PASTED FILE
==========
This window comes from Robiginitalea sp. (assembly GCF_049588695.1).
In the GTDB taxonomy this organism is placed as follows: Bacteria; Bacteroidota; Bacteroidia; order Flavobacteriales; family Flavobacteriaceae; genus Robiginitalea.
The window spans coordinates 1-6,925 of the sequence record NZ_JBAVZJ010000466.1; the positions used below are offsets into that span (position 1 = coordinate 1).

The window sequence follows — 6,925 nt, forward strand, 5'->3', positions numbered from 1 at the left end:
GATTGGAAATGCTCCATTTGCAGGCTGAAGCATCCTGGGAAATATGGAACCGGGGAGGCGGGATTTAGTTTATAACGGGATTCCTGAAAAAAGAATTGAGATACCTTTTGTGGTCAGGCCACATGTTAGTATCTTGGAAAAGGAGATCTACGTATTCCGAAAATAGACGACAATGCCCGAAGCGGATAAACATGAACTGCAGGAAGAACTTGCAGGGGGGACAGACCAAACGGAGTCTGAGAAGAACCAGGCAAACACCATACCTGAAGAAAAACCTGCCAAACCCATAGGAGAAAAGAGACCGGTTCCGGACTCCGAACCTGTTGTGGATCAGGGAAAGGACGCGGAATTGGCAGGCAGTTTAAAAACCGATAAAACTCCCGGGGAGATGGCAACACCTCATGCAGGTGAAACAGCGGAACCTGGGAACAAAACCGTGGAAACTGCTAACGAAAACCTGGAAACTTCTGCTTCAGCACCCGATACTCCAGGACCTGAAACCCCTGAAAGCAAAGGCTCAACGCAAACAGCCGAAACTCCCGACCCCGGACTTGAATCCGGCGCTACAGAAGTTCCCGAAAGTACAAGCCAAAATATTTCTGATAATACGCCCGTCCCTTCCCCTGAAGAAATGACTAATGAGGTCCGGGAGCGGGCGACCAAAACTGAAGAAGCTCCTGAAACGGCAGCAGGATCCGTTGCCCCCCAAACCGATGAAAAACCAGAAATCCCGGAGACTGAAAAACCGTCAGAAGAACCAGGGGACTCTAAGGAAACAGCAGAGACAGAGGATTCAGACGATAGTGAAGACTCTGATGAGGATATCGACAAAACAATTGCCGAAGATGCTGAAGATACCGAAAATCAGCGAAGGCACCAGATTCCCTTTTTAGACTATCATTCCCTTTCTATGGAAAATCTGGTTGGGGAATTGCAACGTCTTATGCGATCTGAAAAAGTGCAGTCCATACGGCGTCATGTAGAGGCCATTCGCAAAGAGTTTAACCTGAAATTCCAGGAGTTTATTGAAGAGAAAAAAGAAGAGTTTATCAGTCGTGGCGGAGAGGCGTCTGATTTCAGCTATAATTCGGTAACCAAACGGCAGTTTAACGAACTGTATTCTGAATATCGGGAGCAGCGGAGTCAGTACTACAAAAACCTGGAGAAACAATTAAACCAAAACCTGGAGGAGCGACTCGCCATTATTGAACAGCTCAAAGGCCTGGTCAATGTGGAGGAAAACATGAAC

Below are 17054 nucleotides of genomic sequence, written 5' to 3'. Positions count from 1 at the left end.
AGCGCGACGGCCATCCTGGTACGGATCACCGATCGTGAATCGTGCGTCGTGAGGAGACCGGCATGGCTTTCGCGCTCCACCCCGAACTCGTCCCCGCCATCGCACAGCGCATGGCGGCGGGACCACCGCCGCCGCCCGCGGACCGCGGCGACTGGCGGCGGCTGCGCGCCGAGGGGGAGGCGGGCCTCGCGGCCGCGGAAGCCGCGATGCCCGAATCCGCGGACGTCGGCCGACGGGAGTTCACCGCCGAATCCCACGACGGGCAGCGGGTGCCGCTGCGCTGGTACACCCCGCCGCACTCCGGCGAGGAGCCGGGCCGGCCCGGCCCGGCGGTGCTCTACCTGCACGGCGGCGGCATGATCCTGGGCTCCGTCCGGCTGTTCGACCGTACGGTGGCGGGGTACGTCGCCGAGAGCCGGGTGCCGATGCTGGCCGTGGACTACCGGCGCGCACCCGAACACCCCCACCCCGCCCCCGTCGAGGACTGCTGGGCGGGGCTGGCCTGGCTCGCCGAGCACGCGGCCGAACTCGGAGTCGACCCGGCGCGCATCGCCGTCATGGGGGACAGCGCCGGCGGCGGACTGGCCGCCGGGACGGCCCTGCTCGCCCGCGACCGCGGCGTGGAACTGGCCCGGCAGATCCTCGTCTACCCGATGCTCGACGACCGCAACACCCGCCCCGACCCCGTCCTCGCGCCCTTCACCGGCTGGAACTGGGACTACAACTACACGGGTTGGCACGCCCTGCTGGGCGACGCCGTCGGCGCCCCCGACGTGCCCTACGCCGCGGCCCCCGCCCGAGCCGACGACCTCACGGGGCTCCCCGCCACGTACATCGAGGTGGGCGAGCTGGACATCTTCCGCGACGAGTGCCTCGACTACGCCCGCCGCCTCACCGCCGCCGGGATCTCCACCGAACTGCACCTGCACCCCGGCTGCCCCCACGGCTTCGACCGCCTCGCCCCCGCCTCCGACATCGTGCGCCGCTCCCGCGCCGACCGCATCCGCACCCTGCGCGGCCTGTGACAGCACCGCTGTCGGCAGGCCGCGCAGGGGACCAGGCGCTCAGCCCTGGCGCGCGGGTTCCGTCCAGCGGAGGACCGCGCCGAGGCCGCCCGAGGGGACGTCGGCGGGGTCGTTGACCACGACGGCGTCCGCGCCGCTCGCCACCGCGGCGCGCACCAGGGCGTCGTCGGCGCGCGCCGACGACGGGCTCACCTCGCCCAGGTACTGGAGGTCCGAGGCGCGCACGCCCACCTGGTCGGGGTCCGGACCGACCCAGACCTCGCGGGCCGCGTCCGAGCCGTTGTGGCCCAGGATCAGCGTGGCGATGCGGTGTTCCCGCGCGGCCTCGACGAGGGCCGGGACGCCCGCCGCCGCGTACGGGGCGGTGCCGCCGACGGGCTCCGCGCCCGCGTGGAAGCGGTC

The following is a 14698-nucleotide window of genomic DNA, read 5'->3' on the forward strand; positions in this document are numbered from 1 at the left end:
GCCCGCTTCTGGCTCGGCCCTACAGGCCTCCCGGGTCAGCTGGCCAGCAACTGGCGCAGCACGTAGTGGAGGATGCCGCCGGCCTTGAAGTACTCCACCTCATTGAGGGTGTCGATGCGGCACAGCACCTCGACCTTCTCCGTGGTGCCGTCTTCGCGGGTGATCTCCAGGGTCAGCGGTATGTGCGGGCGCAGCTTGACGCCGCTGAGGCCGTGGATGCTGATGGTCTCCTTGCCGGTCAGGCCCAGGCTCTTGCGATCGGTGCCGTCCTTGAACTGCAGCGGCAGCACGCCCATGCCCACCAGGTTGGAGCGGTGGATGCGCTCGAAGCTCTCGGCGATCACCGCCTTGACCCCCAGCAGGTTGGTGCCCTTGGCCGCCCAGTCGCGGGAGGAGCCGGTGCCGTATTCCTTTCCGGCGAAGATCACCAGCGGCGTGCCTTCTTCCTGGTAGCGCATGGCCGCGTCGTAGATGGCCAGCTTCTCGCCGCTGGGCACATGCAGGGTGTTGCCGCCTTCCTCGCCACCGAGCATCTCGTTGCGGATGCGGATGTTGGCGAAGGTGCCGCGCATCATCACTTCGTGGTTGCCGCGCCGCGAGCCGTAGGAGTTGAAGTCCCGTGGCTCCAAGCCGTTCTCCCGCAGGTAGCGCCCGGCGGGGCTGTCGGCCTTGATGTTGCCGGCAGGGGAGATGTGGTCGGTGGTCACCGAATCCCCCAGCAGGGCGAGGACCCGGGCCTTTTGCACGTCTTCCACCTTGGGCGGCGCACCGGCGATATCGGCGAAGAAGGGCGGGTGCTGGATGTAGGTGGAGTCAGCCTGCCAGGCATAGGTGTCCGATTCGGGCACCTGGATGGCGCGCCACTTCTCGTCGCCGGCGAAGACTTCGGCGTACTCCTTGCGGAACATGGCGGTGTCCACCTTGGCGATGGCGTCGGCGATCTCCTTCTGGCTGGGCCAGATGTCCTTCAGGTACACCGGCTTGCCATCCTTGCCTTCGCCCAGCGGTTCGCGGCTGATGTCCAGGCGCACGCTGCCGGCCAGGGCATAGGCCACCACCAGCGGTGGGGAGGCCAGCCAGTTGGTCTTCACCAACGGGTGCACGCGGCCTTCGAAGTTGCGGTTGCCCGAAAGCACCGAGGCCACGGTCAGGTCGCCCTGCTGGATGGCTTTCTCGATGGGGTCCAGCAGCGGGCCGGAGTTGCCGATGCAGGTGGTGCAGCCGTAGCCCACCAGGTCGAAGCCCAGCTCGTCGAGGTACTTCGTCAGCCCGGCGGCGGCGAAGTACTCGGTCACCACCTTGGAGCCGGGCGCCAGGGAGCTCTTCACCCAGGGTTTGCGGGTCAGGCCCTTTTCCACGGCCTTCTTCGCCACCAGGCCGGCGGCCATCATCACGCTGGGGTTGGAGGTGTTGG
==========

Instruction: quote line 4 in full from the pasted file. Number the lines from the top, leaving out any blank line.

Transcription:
The window sequence follows — 6,925 nt, forward strand, 5'->3', positions numbered from 1 at the left end: